Simply put, the object of this essay is to propose an alternate interpretation of the etymology of Sambucus, and the related Italian word, sambuco. Both refer to the elder tree.
Richard Stoney of Orleans, CA, email@example.com, Copyright 2006, 2008, 2009, 2010.
Kowalchik and Hylton state that the taxonomic nomenclature the elder tree, Sambucus, derives from Latin name sambuca and Greek sambuke, a type of harp or stringed instrument. Likewise an email from Diana Horton of University of Iowa reflects basically the same information, quoting Stearn's Dictionary of Plant Names for Gardeners and The Naturalist's Lexicon by R.S. Woods. However, this latter source did state that the stringed instrument was triangular. Basically, all of these sources repeat information from Pliny the Elder (pun intended), who said that the sambuca was made perhaps of elderwood or some other wood. It is possible, I suppose, that in Pliny's day, they used elderwood for such purposes, but all my sources say such is not the case. Bill Taylor of Ardival Harps says that in medieval harps, the sound box was carved from one block of wood. "Considering that elder doesn't tend to grow very wide (thinner than birch), you wouldn't be able to carve a [sound] box outside of the sap wood. And that means you'd always have cracking." There is eve a saying which describes the elder as "ever bush and never tree". Straight-grained hardwoods like maple are better-suited for the stresses placed on modern harps.
Bill Taylor even suggested Pliny was referring instead to the smaller lyre. Similarly, Craig Pierpont of Another Era Lutherie said that lyres have been mistakenly referred to as harps at times. Conceivably the reason for the differences in names lies in the fact that there were smaller, C-shaped harps that have no forepillars. Quoting Giovanni Comitti in Music in Greek and Roman Culture, Bill wrote, "[Harps} had little importance in the musical life of the Greeks and were regarded as alien to the Greek musical tradition and imported from foreign cultures," (1)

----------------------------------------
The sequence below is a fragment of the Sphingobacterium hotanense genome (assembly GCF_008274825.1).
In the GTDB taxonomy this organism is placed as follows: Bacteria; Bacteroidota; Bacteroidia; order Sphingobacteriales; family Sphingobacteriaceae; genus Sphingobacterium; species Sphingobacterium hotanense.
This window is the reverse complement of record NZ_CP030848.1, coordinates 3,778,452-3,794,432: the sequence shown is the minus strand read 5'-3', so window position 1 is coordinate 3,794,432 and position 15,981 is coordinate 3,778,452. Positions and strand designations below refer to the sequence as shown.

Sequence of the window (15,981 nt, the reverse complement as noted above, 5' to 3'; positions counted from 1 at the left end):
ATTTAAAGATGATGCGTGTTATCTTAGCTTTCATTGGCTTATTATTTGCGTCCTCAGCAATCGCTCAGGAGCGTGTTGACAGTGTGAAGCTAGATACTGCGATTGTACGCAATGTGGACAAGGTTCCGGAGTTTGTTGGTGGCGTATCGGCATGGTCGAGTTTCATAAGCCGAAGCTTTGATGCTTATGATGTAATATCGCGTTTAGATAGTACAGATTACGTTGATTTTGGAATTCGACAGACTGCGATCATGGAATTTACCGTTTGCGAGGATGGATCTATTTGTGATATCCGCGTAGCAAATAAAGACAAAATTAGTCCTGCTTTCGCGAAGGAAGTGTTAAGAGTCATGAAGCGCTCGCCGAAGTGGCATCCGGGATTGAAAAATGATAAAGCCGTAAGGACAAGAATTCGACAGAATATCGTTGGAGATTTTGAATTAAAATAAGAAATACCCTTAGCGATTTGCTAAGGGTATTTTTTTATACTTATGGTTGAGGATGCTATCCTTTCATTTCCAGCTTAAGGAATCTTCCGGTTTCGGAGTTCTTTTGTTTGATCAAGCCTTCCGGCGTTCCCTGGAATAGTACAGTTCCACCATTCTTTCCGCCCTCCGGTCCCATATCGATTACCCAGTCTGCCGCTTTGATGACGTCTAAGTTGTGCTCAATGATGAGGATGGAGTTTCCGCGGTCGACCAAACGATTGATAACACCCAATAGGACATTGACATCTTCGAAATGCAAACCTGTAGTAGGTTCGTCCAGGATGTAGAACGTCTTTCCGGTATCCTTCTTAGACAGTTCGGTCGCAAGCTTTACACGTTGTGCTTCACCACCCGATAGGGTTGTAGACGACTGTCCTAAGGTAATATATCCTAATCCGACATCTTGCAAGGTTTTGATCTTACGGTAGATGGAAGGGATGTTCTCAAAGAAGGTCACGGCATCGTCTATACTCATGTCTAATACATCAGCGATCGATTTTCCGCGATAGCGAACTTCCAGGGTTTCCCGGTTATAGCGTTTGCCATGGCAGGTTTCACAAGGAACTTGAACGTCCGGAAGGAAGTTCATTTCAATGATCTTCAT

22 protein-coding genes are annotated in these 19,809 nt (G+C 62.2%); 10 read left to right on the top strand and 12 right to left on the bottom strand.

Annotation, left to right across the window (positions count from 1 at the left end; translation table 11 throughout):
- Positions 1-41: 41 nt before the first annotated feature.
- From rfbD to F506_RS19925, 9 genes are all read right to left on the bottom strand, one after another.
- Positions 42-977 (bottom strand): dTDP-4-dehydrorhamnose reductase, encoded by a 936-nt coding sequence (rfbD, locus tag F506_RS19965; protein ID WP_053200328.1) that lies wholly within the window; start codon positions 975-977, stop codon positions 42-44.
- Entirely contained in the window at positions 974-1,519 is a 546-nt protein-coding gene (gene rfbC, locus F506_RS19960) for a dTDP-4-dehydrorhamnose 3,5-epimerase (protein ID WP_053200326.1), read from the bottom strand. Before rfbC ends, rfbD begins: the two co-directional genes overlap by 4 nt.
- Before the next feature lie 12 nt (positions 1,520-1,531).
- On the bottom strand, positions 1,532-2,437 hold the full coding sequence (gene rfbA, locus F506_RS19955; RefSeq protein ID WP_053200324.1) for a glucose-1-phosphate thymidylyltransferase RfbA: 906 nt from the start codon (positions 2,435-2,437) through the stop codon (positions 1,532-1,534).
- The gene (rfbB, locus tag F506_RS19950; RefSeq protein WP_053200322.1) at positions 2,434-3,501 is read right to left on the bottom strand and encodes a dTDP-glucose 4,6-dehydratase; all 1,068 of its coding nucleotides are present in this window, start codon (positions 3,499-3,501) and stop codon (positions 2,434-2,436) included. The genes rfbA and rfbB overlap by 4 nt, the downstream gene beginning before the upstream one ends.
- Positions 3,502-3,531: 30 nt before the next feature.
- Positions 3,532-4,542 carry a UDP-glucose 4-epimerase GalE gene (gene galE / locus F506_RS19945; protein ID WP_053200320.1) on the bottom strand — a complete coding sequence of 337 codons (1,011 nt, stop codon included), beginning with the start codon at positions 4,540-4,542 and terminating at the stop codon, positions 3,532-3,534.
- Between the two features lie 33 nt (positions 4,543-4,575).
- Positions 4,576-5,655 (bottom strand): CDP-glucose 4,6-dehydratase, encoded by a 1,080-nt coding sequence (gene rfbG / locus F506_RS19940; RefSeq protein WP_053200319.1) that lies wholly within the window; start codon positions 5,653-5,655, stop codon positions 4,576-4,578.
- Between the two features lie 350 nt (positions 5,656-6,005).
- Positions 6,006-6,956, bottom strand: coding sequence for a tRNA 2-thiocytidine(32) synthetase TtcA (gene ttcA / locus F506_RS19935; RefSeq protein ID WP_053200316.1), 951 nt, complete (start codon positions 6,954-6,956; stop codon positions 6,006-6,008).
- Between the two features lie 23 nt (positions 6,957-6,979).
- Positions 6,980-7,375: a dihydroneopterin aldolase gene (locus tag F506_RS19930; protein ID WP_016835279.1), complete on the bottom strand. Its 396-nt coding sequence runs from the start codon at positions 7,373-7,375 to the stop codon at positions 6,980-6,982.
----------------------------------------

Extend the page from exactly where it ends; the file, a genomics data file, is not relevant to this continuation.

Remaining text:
It seems at this point in time that Pliny did not write anything about the sambuca/Sambucus connection, according to Mary Beagon of Manchester University. Obviously someone noted the similarities. In fact, there is this quote in An Anglo-Saxon Dictionary under ellen, -es: "...sambucus=[in Greek letters] sambuke." And the resulting speculation eventually turned into repeated mis-info.
The elder is one of humanity's oldest plant sources of medicine (cf. the Welsh word for the elder, coed hynaf, oldest tree"). Its beneficial characteristics make it a veritable medicine chest in itself. Its plant parts such as leaves, flowers, berries, roots, and bark have been used medicinally as diaphoretics, diuretics, emetics, external emollients, purgatives, laxatives, anti-catarrhals, carminatives, expectorants, stomach stimulants, and febrifuges. As a vulnerary. it is an astringent to arrest bleeding and condense skin tissue; it also fights sunburn and bruises. It helps reduce headaches, sinusitis and hayfever, fight tumors and strenghten respiration and mucuous membranes, and promote better sleep, Its antiseptic properties can fight colds and the flu. And ever further, it is sometimes used in conjunction with other helpful plants. It has been used to lure birds away from fruit trees and as a spray against caterpillars and mildew. If a leaf is bruised and applied to the skin, flies will stay away. It can be turned into wine, pies, jellies, fritters or teas and makes a soothing bath solution. It supplies vitamin C and makes a good dye.
Historically, the hollow bark tubes and wood of elder have been used for wind instruments such as flutes and whistles. Ethnobotanists have documented that Native Americans used elderwood for the same purpose.
The stems of the young elder were used for blowing up a fire; the soft pith pushes out easily, and the tubes thus formed were used as pipes--hence it was often called Pipe-tree or Bore-Tree. Oxford English Dictionary contains this quote in its section on the word elder: "...a connexion of some kind with hole, hollow is plausible, as the tree might have been named from its tubular stems."
Also of relevance is the fact that Pliny the Elder wrote about how country folk believed that the shrillest pipes and sonorous horns were made of elder wood.